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Michael Jackson memorial draws 31.1 million U.S. TV viewers

Michael Jackson's daughter, Paris (3rd R), cries as she attempts to speak and is consoled by Jackson's siblings (back L-R) Jermaine, La Toya, Jackie, Janet, Randy, (front L-R) Marlon, Tito, Rebbie, and her brother Prince Michael (2nd R) during memorial services for pop star Michael Jackson in Los Angeles July 7, 2009. REUTERS/Mario Anzuoni

LOS ANGELES (Reuters) - More than 31 million Americans watched the public memorial for Michael Jackson live on television -- well below the TV audience for former U.S. President Ronald Reagan’s burial and the funeral of Britain’s Princess Diana.

Nielsen Media Research said on Wednesday that Jackson’s two-hour memorial in Los Angeles was carried live on Tuesday by 18 U.S. television networks and cable channels, drawing an audience of 31.1 million.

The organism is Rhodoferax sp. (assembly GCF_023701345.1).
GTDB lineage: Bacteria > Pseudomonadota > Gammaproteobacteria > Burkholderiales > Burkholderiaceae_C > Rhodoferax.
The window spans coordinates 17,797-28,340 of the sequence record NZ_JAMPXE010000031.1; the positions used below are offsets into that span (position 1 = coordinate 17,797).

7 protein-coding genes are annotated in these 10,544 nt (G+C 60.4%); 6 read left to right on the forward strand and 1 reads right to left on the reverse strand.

Although the figure did not include millions more who are thought to have watched on the Internet or in replays, the audience paled in comparison to the 37.8 million who watched a full day of President Barack Obama’s inauguration in January, and the 49.5 million Americans who tuned in for Obama’s first White House news conference in February.

Internet company Akamai, which handles 20 percent of the world’s Web traffic, reported on Tuesday that it ran some 2.8 million audio and video streams during the Jackson memorial webcast, making it the most widely viewed on the Internet since Obama’s inauguration.

Singers Mariah Carey, Stevie Wonder, Jennifer Hudson and Usher were among artists who performed for some 18,000 fans, family and friends of the singer in the emotional two-hour tribute at the Staples Center arena.

Giving comparisons for other recent major televised funerals, Nielsen said the Jackson memorial audience ranked third on U.S. TV after Reagan’s burial (35 million) in 2004 and the funeral of Princess Diana in 1997 (33.2 million).

It was also just ahead of the 30.6 million in 2005 who tuned in to learn that Jackson had been acquitted on child molestation and other charges after a four-month trial.

Live television audience figures in the United States have slipped in recent years as Americans watch more recorded TV and live streaming on the Internet, mobile phones and other platforms.

Reporting by Jill Serjeant; Editing by Eric Walsh